Talk:Grant Morrison

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No sourcing on quotations, no external links section containing a wikipedia box. Please see Wikiquote:Templates/People. Thanks ~ MosheZadka (Talk) 15:32, 11 December 2005 (UTC)

I love this man. ~ A fan.


  • Superman should be a huge, positive role model, an almost Christ-like force.
  • I just lived daily with my parents fighting against the bomb, the idea that this thing when it happens, we'd be obliterated, forever. & then for me the big thing was discovering superhero comics, because suddenly, there were people who could stop the bomb, Superman could take an atom bomb hit to the chest & just shake it off... so all that reflects on me, the moment you realise that the bomb, before it was a bomb, was an idea, & suddenly that understanding: Superman was a better idea, so why not make that one real instead of that one? (2010, on Grant Morrison: Talking with Gods)
  • I didn't think it was right for superheroes to be burdened with real world problems, I was more interested in going into their world, I wanted to find out what it was like in there, where the sky was always blue and where everything was primary coloured, where time was represented by boxes and you can cut between one moment and ten years over the space of a again this why I thought my agenda and my projects were so different, because I felt that (Alan) Moore brought the grit and grim into super heroes' lives, it was about harming them, kind of messing them up and exposing their futility and fragility, and to me I don't want to expose the fragility and futility of one of the last great forms that we have. (2010, on Grant Morrison: Talking with Gods)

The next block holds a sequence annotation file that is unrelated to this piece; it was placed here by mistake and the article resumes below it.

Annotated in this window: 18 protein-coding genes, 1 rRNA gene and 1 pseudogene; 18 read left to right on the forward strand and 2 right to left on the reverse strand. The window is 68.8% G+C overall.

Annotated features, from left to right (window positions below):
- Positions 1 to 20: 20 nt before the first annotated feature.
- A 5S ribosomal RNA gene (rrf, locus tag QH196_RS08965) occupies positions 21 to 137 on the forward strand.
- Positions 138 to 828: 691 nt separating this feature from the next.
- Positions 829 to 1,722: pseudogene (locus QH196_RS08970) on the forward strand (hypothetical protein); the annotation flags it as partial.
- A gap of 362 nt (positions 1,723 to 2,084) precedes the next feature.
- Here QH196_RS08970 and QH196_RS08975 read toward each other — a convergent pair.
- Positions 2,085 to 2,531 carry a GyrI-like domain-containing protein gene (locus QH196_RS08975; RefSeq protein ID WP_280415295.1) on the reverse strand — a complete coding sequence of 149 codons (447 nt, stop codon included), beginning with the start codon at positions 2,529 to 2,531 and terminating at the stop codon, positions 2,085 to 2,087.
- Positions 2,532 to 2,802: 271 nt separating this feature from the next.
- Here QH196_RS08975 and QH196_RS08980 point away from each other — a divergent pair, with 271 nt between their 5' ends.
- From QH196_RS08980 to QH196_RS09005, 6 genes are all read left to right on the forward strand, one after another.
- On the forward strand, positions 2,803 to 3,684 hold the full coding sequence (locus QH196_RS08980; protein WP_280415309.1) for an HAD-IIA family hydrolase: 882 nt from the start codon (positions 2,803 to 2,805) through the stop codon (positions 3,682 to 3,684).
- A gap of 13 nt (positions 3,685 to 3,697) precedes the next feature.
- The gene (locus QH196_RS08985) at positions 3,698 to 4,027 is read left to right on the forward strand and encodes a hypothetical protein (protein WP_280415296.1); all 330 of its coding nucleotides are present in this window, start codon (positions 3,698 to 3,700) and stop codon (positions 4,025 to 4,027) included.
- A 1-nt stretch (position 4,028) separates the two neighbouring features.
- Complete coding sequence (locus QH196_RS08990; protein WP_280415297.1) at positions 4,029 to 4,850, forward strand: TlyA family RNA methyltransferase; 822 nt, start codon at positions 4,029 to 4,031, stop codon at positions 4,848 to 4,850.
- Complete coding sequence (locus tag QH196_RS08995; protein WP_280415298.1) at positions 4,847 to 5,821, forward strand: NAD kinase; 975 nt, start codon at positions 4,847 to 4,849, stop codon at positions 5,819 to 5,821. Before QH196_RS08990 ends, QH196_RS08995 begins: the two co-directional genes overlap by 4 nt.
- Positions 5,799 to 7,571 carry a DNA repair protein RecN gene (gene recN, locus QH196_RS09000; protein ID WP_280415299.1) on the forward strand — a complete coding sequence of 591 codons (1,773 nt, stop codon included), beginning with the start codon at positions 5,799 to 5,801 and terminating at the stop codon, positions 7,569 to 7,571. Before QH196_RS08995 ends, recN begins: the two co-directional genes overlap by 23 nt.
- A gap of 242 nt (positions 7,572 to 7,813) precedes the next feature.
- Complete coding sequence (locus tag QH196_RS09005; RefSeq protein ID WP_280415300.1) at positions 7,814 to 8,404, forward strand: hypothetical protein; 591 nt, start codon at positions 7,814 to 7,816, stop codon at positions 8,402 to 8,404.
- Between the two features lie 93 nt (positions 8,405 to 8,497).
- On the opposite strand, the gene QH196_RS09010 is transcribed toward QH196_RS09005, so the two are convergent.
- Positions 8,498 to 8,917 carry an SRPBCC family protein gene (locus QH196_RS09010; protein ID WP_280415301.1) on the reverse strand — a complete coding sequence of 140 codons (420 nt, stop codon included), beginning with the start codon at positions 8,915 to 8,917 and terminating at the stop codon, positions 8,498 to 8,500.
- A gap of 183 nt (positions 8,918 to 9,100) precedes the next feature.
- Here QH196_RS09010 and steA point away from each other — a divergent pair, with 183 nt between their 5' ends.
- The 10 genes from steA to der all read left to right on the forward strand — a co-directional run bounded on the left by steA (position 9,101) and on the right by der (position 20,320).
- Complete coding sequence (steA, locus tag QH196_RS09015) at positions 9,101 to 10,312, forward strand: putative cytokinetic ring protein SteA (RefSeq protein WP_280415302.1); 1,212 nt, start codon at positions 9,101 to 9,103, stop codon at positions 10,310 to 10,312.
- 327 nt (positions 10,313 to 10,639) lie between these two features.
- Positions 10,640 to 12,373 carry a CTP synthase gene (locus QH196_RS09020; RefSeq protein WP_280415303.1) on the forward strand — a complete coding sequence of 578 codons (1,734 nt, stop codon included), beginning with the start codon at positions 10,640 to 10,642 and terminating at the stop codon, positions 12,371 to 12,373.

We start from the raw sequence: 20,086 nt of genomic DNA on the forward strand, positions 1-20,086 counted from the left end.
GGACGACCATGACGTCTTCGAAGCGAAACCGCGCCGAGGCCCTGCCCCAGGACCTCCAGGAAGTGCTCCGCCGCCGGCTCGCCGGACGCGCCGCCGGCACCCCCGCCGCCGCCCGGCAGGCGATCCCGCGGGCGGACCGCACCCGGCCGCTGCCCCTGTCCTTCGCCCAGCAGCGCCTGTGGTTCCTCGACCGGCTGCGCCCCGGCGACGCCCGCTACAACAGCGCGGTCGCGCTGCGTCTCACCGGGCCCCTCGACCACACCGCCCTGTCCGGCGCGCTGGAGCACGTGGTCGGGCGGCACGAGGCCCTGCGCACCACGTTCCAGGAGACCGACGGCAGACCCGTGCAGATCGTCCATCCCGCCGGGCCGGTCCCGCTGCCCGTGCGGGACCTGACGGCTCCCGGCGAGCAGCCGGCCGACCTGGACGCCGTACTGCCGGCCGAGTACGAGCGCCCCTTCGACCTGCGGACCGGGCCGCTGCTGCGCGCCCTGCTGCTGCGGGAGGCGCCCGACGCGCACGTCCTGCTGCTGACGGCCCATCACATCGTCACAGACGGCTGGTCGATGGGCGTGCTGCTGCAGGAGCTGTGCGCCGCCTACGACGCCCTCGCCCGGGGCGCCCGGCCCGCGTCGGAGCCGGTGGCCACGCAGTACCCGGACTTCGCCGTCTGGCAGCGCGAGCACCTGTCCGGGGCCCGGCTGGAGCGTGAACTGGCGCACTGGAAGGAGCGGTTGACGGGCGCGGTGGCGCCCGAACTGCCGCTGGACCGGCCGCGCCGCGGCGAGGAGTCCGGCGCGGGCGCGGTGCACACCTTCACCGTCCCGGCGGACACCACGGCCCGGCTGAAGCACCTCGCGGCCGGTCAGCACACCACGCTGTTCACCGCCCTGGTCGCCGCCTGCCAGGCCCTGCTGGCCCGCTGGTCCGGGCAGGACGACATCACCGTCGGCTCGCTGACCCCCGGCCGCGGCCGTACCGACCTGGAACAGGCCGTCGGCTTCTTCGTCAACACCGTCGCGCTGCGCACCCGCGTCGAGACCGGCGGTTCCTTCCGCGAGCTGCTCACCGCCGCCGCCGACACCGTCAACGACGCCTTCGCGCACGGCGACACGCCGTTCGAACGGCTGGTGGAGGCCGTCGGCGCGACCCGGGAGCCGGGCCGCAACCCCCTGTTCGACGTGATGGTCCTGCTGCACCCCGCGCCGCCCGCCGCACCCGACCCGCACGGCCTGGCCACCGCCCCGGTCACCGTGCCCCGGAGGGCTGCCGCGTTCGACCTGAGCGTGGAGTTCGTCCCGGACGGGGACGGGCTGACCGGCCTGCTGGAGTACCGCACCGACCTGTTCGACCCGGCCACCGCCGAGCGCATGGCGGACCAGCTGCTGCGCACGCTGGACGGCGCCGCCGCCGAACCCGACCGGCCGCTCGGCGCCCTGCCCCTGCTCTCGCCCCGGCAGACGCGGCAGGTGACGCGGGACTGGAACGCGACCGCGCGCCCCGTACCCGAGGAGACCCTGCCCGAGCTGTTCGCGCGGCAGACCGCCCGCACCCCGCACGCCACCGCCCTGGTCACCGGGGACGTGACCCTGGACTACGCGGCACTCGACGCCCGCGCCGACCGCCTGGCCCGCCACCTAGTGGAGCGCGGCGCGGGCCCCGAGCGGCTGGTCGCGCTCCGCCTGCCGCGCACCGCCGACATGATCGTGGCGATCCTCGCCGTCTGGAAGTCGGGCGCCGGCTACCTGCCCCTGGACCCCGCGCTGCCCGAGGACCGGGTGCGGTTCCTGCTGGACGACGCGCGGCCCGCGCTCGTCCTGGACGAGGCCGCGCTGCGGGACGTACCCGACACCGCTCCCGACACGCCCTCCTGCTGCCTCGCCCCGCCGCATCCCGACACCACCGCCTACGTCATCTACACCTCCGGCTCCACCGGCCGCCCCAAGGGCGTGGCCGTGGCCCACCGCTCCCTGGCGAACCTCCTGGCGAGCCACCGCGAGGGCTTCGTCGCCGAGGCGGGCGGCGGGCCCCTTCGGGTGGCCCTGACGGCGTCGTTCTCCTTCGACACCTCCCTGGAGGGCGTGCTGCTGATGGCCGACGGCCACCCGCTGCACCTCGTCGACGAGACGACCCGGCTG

• What's really interesting is the fact that these long running universes have their weight that is bigger than mine. I wasn't alive when Superman was having his first adventure, I'll be dead and he'll still be having adventures, so there is a certain element of that continuum we've created which is much more real the one we live in. (2010, on Grant Morrison: Talking with Gods)
  • I really do think that the battlelines have been drawn. I want to see comics as a pop medium, I want to see the Forbidden Planet empire reaching out to every city in the world like McDonald's. I want to see comic creators and retailers in Vogue and on telly, but ranged against that brilliant global vision are the cornershop bankers who just want to sneak home with their brown paper bags and their Betty Page video's and who're just desperate to keep comics at the level of stamp collecting and train-spotting because they can't face up to the glare of the real world. Which side will you be on? -- its as simple as that. (1992)
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